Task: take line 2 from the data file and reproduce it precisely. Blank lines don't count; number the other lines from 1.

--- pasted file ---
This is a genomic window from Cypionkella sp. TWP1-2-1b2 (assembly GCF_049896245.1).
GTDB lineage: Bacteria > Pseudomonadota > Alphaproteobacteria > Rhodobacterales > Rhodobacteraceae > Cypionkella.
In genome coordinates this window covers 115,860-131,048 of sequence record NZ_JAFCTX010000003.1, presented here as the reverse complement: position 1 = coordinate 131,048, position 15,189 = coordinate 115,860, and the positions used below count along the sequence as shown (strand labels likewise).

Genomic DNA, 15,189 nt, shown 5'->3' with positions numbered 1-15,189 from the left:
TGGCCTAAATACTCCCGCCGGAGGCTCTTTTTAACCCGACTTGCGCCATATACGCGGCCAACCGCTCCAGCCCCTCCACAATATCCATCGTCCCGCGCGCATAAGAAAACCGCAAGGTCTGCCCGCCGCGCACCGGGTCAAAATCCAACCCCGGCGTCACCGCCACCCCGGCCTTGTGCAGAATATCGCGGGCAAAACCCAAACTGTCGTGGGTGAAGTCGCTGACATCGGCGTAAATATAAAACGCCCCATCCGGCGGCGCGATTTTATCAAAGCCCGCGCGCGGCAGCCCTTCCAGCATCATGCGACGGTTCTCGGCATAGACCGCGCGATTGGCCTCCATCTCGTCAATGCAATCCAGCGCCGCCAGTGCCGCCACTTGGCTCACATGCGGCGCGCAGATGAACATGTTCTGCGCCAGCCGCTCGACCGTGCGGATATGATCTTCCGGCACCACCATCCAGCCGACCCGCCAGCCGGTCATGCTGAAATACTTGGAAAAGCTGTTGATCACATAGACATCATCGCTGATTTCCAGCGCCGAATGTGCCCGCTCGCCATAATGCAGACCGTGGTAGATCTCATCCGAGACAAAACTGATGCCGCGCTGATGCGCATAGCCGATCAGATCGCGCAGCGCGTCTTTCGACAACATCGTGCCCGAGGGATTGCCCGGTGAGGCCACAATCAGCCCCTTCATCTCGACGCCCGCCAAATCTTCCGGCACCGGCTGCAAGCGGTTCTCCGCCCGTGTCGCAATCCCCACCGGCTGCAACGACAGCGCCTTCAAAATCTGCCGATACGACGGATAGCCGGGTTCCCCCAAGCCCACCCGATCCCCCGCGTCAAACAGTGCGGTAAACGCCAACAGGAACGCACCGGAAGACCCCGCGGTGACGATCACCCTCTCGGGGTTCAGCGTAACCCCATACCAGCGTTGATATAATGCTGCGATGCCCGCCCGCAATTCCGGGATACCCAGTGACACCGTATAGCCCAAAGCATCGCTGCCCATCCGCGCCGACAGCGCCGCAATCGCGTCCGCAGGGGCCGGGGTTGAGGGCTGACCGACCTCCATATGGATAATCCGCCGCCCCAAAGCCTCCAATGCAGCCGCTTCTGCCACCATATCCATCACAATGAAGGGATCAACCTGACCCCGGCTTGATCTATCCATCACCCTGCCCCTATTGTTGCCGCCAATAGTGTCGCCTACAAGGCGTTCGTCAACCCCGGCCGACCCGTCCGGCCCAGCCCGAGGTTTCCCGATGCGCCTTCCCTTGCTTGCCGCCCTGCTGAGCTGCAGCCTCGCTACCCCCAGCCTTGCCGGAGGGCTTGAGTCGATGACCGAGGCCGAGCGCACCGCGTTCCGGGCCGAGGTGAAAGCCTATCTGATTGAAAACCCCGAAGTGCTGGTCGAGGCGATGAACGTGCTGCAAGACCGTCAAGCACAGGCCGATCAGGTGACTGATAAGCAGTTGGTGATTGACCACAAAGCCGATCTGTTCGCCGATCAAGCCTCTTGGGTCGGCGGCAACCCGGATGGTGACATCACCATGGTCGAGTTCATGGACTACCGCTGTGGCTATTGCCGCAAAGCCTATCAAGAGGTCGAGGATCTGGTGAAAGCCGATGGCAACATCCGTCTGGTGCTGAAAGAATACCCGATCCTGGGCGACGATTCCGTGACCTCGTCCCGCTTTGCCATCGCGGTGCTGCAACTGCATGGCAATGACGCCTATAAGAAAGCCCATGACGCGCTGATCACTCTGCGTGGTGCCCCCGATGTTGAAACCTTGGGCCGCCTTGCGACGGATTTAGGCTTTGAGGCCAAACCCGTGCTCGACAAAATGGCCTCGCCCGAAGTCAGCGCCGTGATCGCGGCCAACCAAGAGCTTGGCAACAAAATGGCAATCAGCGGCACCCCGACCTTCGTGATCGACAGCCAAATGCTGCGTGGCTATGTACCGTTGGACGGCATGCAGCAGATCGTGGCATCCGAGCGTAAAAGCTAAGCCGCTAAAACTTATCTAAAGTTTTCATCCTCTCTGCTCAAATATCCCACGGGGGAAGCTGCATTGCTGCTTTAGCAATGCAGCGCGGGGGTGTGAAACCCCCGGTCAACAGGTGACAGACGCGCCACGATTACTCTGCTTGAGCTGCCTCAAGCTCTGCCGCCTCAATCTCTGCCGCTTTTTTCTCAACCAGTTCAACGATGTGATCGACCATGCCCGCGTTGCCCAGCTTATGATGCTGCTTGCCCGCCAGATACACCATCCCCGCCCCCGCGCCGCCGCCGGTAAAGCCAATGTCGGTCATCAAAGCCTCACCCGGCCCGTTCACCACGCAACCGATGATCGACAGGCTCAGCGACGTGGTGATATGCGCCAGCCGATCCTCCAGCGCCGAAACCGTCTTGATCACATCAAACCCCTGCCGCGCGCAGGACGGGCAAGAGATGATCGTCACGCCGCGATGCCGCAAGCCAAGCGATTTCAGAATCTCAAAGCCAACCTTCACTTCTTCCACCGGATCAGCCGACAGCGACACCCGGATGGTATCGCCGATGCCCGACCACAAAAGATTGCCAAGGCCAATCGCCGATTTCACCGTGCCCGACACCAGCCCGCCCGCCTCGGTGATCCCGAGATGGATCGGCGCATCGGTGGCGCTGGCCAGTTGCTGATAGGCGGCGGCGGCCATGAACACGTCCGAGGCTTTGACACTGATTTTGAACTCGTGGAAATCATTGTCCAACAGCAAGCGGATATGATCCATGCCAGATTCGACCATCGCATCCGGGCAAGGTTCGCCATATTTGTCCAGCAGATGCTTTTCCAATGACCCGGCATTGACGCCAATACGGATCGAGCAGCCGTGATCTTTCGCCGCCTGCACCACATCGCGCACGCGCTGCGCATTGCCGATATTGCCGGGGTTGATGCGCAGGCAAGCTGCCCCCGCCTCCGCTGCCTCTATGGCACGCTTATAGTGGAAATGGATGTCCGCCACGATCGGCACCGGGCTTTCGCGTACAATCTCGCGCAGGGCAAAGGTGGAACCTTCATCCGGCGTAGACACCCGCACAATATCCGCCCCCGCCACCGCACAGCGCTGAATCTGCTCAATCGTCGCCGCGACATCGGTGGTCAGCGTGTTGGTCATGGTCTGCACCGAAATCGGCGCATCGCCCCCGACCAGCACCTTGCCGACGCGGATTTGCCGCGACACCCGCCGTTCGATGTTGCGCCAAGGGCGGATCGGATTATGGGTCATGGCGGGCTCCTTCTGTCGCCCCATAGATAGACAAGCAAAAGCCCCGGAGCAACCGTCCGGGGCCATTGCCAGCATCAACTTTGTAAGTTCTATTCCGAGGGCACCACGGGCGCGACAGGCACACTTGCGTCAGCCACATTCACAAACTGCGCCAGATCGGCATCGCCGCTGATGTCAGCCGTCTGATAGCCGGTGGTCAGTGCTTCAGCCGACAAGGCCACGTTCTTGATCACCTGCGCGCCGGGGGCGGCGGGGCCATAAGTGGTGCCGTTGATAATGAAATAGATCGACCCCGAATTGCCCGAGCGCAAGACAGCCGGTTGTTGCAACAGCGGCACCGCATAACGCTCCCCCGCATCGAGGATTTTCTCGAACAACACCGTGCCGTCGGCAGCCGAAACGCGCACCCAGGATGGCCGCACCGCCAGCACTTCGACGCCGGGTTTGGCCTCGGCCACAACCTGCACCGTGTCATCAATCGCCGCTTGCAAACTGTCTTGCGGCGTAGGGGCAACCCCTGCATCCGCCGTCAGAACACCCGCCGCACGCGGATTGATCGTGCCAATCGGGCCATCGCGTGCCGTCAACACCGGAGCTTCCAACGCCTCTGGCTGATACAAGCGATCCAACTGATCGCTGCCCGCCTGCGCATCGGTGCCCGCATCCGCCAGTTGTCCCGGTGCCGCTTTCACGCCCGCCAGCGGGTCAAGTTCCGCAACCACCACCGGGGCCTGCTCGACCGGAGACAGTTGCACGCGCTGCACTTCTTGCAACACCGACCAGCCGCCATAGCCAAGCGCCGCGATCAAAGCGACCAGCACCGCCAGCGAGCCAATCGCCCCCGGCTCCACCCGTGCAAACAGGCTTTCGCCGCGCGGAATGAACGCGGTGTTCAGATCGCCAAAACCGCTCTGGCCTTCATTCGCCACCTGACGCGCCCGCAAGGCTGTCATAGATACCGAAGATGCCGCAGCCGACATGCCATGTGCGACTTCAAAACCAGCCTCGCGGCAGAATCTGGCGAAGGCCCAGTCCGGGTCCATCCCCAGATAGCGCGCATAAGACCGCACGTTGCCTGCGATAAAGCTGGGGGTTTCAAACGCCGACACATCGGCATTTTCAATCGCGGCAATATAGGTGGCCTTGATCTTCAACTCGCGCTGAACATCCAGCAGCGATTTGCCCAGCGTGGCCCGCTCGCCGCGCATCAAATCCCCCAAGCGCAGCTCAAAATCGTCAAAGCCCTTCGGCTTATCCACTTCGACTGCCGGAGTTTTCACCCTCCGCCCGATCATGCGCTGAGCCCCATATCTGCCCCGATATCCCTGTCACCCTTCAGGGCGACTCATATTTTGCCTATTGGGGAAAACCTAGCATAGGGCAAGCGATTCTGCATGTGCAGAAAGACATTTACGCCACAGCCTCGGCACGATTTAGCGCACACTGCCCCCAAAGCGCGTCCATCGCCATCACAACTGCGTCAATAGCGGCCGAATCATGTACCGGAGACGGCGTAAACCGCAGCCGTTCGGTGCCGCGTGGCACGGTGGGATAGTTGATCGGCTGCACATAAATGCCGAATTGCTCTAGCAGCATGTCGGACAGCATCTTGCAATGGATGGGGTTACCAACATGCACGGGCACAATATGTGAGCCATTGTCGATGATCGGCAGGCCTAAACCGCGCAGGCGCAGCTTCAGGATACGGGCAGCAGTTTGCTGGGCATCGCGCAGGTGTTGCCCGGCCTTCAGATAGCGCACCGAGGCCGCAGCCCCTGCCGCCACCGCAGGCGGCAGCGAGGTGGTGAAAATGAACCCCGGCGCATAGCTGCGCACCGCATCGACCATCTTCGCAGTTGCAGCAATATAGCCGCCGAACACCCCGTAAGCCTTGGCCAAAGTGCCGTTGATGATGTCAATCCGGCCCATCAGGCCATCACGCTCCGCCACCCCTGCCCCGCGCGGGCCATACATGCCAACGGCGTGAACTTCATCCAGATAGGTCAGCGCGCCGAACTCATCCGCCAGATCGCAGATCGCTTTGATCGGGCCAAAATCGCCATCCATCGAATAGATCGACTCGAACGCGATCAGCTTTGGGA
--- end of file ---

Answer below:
GTDB lineage: Bacteria > Pseudomonadota > Alphaproteobacteria > Rhodobacterales > Rhodobacteraceae > Cypionkella.